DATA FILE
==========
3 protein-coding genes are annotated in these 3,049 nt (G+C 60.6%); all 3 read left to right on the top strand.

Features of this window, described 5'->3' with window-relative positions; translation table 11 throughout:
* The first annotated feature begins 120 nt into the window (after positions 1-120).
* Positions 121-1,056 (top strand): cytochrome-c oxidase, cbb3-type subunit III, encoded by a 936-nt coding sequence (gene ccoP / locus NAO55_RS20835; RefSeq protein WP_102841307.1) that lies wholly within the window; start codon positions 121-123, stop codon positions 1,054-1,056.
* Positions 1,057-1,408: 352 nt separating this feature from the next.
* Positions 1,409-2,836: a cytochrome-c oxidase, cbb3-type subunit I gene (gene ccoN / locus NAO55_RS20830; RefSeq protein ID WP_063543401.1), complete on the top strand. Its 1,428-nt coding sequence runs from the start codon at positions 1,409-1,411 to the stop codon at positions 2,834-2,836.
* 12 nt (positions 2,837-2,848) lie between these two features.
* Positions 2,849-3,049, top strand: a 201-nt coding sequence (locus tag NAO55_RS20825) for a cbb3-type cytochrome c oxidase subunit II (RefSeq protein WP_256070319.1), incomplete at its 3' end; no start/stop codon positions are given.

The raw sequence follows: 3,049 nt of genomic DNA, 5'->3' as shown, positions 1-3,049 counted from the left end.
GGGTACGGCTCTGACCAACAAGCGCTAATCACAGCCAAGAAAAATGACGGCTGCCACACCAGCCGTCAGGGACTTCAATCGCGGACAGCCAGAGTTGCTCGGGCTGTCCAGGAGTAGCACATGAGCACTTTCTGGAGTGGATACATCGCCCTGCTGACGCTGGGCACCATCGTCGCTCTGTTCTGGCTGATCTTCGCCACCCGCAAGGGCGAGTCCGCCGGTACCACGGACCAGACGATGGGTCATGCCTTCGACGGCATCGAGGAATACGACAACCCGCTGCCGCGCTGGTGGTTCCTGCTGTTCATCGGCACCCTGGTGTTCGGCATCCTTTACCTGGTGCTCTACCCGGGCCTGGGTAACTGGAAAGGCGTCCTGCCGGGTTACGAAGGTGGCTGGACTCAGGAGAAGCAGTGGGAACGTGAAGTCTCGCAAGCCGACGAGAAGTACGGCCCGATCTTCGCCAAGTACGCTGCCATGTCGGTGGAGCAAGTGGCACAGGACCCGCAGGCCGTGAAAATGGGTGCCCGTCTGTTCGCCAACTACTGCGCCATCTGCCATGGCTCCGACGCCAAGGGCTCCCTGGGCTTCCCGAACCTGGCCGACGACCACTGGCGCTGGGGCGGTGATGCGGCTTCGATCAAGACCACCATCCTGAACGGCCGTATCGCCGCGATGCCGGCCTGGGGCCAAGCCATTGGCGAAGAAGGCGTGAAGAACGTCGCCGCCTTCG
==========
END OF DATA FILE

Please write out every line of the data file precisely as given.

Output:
3 protein-coding genes are annotated in these 3,049 nt (G+C 60.6%); all 3 read left to right on the top strand.

Features of this window, described 5'->3' with window-relative positions; translation table 11 throughout:
* The first annotated feature begins 120 nt into the window (after positions 1-120).
* Positions 121-1,056 (top strand): cytochrome-c oxidase, cbb3-type subunit III, encoded by a 936-nt coding sequence (gene ccoP / locus NAO55_RS20835; RefSeq protein WP_102841307.1) that lies wholly within the window; start codon positions 121-123, stop codon positions 1,054-1,056.
* Positions 1,057-1,408: 352 nt separating this feature from the next.
* Positions 1,409-2,836: a cytochrome-c oxidase, cbb3-type subunit I gene (gene ccoN / locus NAO55_RS20830; RefSeq protein ID WP_063543401.1), complete on the top strand. Its 1,428-nt coding sequence runs from the start codon at positions 1,409-1,411 to the stop codon at positions 2,834-2,836.
* 12 nt (positions 2,837-2,848) lie between these two features.
* Positions 2,849-3,049, top strand: a 201-nt coding sequence (locus tag NAO55_RS20825) for a cbb3-type cytochrome c oxidase subunit II (RefSeq protein WP_256070319.1), incomplete at its 3' end; no start/stop codon positions are given.

The raw sequence follows: 3,049 nt of genomic DNA, 5'->3' as shown, positions 1-3,049 counted from the left end.
GGGTACGGCTCTGACCAACAAGCGCTAATCACAGCCAAGAAAAATGACGGCTGCCACACCAGCCGTCAGGGACTTCAATCGCGGACAGCCAGAGTTGCTCGGGCTGTCCAGGAGTAGCACATGAGCACTTTCTGGAGTGGATACATCGCCCTGCTGACGCTGGGCACCATCGTCGCTCTGTTCTGGCTGATCTTCGCCACCCGCAAGGGCGAGTCCGCCGGTACCACGGACCAGACGATGGGTCATGCCTTCGACGGCATCGAGGAATACGACAACCCGCTGCCGCGCTGGTGGTTCCTGCTGTTCATCGGCACCCTGGTGTTCGGCATCCTTTACCTGGTGCTCTACCCGGGCCTGGGTAACTGGAAAGGCGTCCTGCCGGGTTACGAAGGTGGCTGGACTCAGGAGAAGCAGTGGGAACGTGAAGTCTCGCAAGCCGACGAGAAGTACGGCCCGATCTTCGCCAAGTACGCTGCCATGTCGGTGGAGCAAGTGGCACAGGACCCGCAGGCCGTGAAAATGGGTGCCCGTCTGTTCGCCAACTACTGCGCCATCTGCCATGGCTCCGACGCCAAGGGCTCCCTGGGCTTCCCGAACCTGGCCGACGACCACTGGCGCTGGGGCGGTGATGCGGCTTCGATCAAGACCACCATCCTGAACGGCCGTATCGCCGCGATGCCGGCCTGGGGCCAAGCCATTGGCGAAGAAGGCGTGAAGAACGTCGCCGCCTTCG